by Mitch Kokai
Senior Political Analyst, John Locke Foundation
“The pandemic is over.”
The silver-tongued President Joe Biden uttered those words twice in a 60 Minutes interview this month. With that utterance, Biden instantly dissolved the legal fiction that is supposed to justify his forgiveness of $400 billion in student loans at the long-term cost to taxpayers of $1 trillion, including interest.
According to the nonpartisan Congressional Budget Office, Biden is seeking to implement the most expensive executive order in American history — and his action threatens to undo all the measures taken so far to contain inflation.
And he is doing it based on something he openly admits is a lie. He said it himself. And as for whether the pandemic really is over, just look around. All businesses have reopened. The era of social distancing is over. Mask-wearing is a rare fashion statement at this point and is usually more about politics than health.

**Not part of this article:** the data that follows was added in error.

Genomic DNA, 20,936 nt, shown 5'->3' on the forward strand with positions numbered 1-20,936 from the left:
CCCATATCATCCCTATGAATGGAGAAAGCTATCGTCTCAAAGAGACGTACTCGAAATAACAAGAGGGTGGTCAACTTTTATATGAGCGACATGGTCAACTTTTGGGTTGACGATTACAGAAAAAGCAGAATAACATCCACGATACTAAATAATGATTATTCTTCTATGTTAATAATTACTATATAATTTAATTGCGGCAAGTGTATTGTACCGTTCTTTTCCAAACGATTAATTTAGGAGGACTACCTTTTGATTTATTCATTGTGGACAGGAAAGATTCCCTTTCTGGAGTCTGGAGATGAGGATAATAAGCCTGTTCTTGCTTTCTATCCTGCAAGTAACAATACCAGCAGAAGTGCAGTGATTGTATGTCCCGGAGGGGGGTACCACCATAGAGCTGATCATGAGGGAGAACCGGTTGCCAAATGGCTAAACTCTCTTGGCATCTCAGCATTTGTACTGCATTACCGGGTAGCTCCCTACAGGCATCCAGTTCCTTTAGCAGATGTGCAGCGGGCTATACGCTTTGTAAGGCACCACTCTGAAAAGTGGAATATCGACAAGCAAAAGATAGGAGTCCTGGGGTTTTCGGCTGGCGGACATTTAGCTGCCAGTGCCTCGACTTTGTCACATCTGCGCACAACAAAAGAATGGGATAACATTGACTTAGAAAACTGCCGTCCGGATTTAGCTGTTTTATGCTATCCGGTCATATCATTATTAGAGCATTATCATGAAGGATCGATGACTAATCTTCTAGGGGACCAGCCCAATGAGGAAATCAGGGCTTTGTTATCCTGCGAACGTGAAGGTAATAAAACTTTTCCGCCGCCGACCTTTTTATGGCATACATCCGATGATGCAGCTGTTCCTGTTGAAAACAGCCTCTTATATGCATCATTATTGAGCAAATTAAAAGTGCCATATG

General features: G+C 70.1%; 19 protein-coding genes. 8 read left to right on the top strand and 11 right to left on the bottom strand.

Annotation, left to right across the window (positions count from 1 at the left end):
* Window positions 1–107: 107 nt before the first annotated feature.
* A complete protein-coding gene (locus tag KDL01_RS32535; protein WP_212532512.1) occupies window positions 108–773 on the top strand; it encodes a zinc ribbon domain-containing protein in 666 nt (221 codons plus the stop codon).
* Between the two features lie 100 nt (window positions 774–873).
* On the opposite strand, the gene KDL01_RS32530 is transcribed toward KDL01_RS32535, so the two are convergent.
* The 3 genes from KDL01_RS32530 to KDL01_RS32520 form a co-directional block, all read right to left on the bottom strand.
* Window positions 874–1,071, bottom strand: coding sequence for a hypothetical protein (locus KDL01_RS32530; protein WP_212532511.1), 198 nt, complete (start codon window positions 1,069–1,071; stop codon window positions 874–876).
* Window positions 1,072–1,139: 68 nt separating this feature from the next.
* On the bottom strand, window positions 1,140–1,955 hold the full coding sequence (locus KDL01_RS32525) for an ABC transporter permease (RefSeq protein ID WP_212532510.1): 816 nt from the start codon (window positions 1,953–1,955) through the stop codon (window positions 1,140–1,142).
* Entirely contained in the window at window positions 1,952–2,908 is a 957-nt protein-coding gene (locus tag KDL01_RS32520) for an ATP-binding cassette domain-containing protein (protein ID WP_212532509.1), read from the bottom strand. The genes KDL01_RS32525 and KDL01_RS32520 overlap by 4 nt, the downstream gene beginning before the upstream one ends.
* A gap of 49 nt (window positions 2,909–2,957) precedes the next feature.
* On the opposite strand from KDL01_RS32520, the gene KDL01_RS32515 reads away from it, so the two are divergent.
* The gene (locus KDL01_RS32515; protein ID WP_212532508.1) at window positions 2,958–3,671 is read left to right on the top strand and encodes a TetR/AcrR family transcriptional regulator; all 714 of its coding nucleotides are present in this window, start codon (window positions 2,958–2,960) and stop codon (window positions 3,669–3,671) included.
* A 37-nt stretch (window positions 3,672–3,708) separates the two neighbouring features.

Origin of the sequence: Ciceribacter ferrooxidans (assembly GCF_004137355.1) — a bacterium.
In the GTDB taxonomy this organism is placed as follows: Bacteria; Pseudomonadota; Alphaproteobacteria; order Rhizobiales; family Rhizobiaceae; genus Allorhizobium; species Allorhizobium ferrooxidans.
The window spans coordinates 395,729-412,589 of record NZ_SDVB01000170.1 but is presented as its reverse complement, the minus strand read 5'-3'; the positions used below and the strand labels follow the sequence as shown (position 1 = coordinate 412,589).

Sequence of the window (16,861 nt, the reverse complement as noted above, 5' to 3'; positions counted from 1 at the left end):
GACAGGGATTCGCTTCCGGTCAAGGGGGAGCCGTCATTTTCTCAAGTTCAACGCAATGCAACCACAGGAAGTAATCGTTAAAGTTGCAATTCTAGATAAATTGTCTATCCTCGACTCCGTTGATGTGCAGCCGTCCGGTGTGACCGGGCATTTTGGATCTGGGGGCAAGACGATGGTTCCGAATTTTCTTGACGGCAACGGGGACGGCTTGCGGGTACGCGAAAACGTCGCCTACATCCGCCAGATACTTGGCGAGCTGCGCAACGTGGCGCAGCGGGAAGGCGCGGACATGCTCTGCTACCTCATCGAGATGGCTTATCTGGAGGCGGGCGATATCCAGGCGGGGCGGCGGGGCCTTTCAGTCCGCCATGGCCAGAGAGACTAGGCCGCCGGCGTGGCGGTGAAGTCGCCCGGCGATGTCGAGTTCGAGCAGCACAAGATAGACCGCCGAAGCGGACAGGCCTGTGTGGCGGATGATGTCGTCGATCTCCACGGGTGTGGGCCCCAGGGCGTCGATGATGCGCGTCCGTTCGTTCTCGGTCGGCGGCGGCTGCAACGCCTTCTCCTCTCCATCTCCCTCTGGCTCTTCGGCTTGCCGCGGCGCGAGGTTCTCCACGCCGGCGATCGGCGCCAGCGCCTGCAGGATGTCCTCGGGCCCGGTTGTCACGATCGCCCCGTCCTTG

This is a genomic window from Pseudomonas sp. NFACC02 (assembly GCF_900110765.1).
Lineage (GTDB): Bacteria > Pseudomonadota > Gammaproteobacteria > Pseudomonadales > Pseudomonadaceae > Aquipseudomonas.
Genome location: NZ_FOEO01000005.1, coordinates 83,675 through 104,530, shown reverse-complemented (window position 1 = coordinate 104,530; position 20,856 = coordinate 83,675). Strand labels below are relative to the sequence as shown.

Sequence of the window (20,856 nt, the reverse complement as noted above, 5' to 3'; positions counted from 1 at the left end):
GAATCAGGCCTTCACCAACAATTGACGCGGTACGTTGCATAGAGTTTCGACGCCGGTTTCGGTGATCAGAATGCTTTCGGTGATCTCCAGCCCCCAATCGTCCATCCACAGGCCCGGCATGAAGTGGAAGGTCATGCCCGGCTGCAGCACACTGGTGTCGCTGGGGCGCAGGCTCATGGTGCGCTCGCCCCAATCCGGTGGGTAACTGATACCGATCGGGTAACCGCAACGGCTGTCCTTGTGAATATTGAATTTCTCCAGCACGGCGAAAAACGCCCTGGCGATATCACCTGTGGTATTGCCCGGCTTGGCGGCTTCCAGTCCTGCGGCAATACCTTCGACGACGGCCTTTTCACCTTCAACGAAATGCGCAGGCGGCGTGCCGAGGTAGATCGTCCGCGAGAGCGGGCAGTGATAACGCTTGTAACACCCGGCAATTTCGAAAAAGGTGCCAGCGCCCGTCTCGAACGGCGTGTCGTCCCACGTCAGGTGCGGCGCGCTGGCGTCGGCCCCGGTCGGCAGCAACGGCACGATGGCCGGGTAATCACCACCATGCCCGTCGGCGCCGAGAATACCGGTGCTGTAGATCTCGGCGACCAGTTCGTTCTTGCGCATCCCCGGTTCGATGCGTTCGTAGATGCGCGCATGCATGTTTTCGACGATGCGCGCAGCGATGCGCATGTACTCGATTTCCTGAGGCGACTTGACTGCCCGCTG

Biden’s handlers wanted to do student loan forgiveness in the election year, but they had a very hard time concocting a legal basis for it. In the end, they shoehorned it into a law intended to forgive student loans for service members sent to fight a war in a national emergency. The law in question was called the HEROES Act.
The legal fiction under which Biden first sought to give away government-owned property — i.e., debt — depends on a continuing national emergency. The pandemic was supposed to be his emergency. Now, Biden has admitted that that emergency is over. Therefore, his attempts at the great giveaway should be over as well.
That should be the end of the story, but of course it isn’t.
Unfortunately, Biden intends to waste taxpayers’ resources with years of protracted litigation to defend this election-year bribe to the most privileged and wealthiest members of society with the greatest earning potential.